Light Reading

Cablevision to Deliver Net Content to Set-Tops

Jeff Baumgartner
LR Cable News Analysis
Jeff Baumgartner

Cablevision Systems Corp. (NYSE: CVC) said it will begin testing a new service in June that delivers all sorts of media sourced from a customer's PC -- including iTunes content, digital photos, and even over-the-top video shipped in from the Web -- to digital set-top boxes.

Cablevision's "PC to TV Media Relay" service will enable cable TV customers to replicate the information and images appearing on their PC screens onto their TV screens without any extra special home networking equipment, other than the cable modems and the non-IP digital cable set-tops they're already using.

The service will require a special PC software client, but Cablevision won't be using Multimedia over Coax Alliance (MoCA) , WiFi, or some other rather complex home networking technology to get that content from the PC to the TV screen. Instead, that content (or at least a replication of that content) will be delivered upstream from the cable modem to Cablevision's headend, where it will be processed and converted into a format (probably an MPEG-2 video stream) that's then sent back down the cable plant so it can be read and rendered by the MSO's non-IP set-tops. Cablevision customers will also have to tune the set-top to a dedicated digital channel just for this purpose.

Cablevision isn't giving any nitty-gritty technical details at this point, but this smells a lot like the technology it's already got in play from ActiveVideo , which uses a process to deliver all manner of Web apps to the set-top -- pretty much what Cablevision appears to have in mind here. Clearleap 's platform takes a similar technical path, but it's not the ITV partner of record at Cablevision. (See Cablevision Tunes Up With ActiveVideo, ActiveVideo's Year of Reckoning , Cablevision Taps ActiveVideo, Winter Games Go Interactive… for Some TV Viewers, and Clearleap Brings & Others to Cable .)

Cablevision intends to launch a technical trial by June but isn't talking about how it will be priced, packaged, or even when the MSO intends to offer it commercially to its 2.9 million digital video subscribers. They may not want to give Verizon Communications Inc. (NYSE: VZ), which is using a different method to get PC and Web-like content and apps to the set-top, too much of a heads up. (See Verizon Tests Internet Video on FiOS, Verizon Adds FiOS TV Apps, and Verizon Adds Twitter, Facebook to FiOS.)

However, a company spokeswoman confirmed that PC to TV Media Relay will allow for anything that's displayed on the PC screen to be delivered to the TV screen, with the goal of accomplishing all this in "real-time" following a simple button click. This includes Hulu LLC content, iTunes content, and Netflix Inc. (Nasdaq: NFLX) streams.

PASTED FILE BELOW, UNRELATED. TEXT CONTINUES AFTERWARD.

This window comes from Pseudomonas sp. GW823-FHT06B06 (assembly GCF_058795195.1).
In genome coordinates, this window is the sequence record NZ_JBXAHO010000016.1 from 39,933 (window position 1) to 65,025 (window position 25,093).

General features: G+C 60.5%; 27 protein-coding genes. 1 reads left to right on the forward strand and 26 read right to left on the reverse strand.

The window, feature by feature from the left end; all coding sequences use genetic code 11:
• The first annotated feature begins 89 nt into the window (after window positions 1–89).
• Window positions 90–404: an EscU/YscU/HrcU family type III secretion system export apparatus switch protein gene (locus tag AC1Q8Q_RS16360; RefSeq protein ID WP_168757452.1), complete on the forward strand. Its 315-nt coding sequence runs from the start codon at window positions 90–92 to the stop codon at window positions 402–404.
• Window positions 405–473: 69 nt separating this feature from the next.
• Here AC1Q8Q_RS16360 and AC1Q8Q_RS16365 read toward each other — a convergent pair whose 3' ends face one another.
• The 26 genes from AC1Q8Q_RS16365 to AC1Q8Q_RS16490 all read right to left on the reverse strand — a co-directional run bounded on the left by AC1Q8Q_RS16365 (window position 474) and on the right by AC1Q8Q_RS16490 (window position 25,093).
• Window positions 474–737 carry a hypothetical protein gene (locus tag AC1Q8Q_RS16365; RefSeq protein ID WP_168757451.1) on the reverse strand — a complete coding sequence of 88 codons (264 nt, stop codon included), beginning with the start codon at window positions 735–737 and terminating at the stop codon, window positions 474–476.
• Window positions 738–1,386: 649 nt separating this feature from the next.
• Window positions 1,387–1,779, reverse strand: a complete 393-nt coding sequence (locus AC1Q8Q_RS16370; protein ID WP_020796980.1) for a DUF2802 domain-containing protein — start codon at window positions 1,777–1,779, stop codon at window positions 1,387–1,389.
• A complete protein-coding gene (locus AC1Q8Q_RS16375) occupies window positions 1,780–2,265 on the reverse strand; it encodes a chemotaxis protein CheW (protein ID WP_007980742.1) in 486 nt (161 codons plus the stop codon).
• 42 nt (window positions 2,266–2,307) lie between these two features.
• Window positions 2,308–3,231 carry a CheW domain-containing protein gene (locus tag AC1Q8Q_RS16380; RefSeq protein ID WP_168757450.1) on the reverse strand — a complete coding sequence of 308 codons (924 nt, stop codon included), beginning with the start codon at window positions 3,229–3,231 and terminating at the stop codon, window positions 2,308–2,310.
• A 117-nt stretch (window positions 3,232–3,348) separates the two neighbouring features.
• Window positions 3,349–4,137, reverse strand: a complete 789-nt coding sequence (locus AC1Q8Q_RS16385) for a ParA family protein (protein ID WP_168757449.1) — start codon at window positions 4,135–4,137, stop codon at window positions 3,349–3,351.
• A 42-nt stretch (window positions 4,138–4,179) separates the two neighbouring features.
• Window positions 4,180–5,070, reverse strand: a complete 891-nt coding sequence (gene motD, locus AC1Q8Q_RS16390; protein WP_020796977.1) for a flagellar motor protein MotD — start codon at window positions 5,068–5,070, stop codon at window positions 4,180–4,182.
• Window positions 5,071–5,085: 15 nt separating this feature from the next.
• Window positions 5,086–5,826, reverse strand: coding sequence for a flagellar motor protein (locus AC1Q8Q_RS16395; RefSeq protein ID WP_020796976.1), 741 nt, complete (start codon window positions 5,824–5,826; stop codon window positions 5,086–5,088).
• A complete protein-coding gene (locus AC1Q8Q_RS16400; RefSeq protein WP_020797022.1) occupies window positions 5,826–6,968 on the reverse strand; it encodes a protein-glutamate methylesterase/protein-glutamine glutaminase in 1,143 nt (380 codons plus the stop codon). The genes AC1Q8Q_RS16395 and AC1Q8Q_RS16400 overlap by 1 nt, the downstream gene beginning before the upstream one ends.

"With our PC to TV Media Relay service, we are putting an end to the need for families to huddle round their laptops or PCs to watch content together," says Cablevision COO Tom Rutledge, in a prepared statement. "This new service will make it easy for our television customers to take broadband services including Internet video, as well as family photos or anything else displayed on a computer screen and move it to the television with the click of the mouse."

Cablevision also notes that its Media Relay technology is also capable of extending PC-sourced content to other consumer electronics (CE) devices, including smartphones and other mobile devices that happen to be connected to the in-home network. Interestingly enough, ActiveVideo also has a CE strategy that might fit in here. (See ActiveVideo Goes Over-the-Top With CE Play.)

The coming service follows along Cablevision's other cloud-like video strategies. The company has also developed an ambitious "Remote-Storage DVR" service designed to store recorded shows on the network and stream them to set-tops. That product caused a big legal dust-up with studios and networks over copyright concerns, but the MSO, which got clearance for it from the Supreme Court last year, still hasn't launched it. (See DoJ: Butt Out of Cablevision RS-DVR Case and Inside Cablevision's 'RS-DVR' .)

— Jeff Baumgartner, Site Editor, Light Reading Cable

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Jeff Baumgartner
Jeff Baumgartner,
User Rank: Light Beer
12/5/2012 | 4:42:11 PM
re: Cablevision to Deliver Net Content to Set-Tops
Among other tech speculation, it probably makes sense for this service to leverage Cablevision's switched digital video platform, which is already offered across the Cablevision footprint...and Cablevision doesn't have the spectrum to give everyone a full-time dedicated piece of the spectrum for this Internet-channel approach. But perhaps part-time access to a sliver of it (like with VoD streaming) fits in. JB
User Rank: Light Sabre
12/5/2012 | 4:42:08 PM
re: Cablevision to Deliver Net Content to Set-Tops

The news doesn't tell whether the upstream video is available for viewing to all cable customers or only to the one generating the source.

If the former, this opens a whole front of technical and legal issues. How do they all compete for the shared medium/channel? How does the MSO charge the viewers? How does the MSO prevent illegal or copyrighted material from being broadcast?

If the latter, how does the MSO (technically) prevent other customers from viewing? And primarily, why should anyone pay for this service (to avoid "huddling round their laptops or PCs to watch content together") when a simple video cable between the PC and the TV set is a much cheaper and simpler alternative?


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